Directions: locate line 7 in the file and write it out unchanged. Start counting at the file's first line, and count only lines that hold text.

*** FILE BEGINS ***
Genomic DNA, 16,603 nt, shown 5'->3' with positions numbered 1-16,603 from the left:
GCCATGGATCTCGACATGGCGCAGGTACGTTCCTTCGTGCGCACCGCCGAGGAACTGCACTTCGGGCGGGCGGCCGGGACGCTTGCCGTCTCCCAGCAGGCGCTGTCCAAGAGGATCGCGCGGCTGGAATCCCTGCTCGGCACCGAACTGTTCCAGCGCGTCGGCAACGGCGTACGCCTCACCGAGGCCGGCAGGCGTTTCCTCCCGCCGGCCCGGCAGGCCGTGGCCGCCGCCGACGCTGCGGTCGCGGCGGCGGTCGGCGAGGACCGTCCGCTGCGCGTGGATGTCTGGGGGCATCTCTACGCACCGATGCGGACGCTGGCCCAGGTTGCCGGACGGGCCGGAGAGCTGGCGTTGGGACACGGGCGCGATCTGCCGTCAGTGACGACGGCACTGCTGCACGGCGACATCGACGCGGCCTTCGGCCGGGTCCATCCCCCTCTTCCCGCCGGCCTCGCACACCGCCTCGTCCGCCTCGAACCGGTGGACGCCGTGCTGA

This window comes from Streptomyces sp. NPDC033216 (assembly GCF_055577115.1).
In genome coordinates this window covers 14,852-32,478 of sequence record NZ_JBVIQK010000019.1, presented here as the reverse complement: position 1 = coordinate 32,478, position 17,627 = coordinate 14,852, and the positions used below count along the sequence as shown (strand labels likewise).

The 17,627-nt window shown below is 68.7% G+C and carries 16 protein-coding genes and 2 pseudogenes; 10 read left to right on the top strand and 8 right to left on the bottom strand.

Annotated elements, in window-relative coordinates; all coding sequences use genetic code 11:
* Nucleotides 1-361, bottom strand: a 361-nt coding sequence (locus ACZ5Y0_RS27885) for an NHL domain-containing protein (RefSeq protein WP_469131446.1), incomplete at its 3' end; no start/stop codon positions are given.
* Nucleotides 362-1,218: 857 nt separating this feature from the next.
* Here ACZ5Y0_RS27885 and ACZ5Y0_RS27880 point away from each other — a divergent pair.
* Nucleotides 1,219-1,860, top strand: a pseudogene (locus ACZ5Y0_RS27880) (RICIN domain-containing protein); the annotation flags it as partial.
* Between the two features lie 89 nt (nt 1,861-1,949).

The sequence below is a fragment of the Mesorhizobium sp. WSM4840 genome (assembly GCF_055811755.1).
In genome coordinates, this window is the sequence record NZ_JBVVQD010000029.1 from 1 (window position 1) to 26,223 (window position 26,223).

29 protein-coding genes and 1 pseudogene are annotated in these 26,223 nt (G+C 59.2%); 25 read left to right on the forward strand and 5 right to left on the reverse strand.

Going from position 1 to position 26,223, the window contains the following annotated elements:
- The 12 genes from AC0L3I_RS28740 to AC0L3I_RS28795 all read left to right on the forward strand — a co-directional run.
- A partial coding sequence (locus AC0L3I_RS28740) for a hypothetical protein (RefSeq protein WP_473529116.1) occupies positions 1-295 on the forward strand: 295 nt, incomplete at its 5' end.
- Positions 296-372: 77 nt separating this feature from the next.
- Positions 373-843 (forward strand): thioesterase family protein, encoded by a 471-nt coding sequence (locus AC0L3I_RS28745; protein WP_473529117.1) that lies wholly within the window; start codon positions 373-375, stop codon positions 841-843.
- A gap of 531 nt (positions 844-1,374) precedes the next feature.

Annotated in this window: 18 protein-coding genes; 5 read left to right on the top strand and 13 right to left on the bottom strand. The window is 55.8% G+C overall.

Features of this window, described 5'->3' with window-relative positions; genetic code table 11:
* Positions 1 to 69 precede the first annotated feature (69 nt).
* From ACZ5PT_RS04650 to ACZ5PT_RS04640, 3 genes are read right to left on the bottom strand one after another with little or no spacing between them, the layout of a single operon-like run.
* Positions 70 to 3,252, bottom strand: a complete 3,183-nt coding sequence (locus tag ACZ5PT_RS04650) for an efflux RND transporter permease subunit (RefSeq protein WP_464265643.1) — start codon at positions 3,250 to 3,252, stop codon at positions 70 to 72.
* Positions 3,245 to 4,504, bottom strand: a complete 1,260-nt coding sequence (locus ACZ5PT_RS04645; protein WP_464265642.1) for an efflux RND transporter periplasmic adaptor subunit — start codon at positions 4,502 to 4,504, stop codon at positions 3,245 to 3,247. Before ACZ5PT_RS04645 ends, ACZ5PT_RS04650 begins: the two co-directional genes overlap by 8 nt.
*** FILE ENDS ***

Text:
* Nucleotides 1-361, bottom strand: a 361-nt coding sequence (locus ACZ5Y0_RS27885) for an NHL domain-containing protein (RefSeq protein WP_469131446.1), incomplete at its 3' end; no start/stop codon positions are given.